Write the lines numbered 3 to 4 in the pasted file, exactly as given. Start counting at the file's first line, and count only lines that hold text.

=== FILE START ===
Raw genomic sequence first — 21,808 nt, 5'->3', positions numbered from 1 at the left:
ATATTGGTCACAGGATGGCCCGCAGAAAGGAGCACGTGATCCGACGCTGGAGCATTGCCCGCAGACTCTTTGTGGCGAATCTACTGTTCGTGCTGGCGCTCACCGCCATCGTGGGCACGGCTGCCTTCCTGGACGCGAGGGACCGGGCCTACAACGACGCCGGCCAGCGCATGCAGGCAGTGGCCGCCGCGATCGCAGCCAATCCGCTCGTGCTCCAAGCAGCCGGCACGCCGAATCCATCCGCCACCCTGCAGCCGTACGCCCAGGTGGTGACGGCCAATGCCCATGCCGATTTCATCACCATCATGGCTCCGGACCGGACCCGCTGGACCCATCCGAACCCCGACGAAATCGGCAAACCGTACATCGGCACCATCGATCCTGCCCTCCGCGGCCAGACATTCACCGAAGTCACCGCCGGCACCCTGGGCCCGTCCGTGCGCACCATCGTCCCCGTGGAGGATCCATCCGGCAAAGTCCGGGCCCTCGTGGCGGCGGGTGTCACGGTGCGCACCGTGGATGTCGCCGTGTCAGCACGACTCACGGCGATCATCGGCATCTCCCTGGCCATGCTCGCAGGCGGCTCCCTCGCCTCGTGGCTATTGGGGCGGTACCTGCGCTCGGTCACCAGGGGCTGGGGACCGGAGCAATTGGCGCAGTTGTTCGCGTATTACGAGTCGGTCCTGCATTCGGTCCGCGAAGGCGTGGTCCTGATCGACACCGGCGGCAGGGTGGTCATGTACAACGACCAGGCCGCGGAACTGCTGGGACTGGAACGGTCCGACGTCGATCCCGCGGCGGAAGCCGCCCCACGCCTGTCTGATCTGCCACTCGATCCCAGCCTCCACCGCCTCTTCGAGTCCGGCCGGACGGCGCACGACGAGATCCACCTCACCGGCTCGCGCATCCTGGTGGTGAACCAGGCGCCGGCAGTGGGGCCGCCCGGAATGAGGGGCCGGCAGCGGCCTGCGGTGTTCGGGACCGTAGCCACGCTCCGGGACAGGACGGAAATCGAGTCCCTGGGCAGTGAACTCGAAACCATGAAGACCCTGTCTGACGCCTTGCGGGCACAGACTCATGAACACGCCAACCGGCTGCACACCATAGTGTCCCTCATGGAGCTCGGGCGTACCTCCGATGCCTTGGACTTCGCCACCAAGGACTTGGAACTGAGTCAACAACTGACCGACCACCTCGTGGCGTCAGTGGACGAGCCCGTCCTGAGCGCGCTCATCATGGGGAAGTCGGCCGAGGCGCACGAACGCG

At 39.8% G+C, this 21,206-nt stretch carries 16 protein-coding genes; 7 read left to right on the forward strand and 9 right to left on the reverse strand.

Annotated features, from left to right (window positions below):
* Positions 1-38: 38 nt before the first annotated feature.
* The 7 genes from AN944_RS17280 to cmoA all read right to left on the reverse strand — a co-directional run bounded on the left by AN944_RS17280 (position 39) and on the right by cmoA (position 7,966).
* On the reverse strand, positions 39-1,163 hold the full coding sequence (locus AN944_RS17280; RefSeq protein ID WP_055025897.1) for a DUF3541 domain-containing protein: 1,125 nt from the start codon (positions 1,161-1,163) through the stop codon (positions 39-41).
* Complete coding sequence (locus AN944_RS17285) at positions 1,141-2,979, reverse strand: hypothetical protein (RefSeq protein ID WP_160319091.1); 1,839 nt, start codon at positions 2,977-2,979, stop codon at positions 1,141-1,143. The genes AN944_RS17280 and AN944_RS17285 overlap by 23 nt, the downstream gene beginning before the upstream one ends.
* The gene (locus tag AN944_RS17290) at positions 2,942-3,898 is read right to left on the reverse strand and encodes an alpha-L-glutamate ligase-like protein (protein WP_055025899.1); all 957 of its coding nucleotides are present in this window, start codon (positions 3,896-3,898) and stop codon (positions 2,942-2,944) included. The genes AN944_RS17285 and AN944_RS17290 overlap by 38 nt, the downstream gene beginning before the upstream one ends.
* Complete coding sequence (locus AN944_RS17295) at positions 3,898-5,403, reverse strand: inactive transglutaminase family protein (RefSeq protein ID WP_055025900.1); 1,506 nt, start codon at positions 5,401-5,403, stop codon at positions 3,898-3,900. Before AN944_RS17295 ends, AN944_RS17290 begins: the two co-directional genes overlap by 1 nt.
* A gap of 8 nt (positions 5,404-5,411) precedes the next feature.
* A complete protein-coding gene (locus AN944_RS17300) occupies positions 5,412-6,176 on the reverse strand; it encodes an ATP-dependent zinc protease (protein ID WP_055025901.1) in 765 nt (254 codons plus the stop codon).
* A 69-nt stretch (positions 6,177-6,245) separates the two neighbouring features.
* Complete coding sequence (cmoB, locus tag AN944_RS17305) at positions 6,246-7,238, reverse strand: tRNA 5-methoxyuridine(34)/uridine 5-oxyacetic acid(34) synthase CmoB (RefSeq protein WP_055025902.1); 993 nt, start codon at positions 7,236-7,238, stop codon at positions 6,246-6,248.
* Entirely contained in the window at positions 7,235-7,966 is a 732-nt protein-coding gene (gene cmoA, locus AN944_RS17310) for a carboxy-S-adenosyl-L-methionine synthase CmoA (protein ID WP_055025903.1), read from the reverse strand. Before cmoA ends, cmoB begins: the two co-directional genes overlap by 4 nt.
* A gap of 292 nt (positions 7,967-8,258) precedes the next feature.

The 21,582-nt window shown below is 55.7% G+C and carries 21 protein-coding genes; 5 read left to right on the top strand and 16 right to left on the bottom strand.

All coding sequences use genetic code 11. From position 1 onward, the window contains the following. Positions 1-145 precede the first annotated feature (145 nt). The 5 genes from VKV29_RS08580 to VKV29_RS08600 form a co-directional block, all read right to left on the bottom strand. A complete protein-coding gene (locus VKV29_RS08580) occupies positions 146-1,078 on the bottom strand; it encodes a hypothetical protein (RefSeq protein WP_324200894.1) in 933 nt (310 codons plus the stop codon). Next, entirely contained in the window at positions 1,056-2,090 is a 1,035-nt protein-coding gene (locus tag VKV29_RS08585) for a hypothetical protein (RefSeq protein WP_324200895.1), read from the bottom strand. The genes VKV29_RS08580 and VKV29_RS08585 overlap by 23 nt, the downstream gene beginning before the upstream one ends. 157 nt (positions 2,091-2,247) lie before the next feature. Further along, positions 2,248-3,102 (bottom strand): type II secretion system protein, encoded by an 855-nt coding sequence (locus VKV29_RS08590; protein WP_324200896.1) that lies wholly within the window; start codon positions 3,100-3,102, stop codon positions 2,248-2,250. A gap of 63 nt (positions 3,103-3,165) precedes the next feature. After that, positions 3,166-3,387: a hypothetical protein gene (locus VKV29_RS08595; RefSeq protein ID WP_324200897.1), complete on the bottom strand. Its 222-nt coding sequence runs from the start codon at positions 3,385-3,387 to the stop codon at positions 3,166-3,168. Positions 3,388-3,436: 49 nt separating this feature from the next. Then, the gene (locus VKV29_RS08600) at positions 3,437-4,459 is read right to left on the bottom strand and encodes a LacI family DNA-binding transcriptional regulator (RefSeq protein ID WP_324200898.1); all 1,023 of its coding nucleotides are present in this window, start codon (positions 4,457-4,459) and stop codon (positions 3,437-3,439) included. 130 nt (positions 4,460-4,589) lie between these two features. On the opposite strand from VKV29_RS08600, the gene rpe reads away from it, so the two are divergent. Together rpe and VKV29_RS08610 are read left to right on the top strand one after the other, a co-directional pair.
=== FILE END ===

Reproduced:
At 39.8% G+C, this 21,206-nt stretch carries 16 protein-coding genes; 7 read left to right on the forward strand and 9 right to left on the reverse strand.

Annotated features, from left to right (window positions below):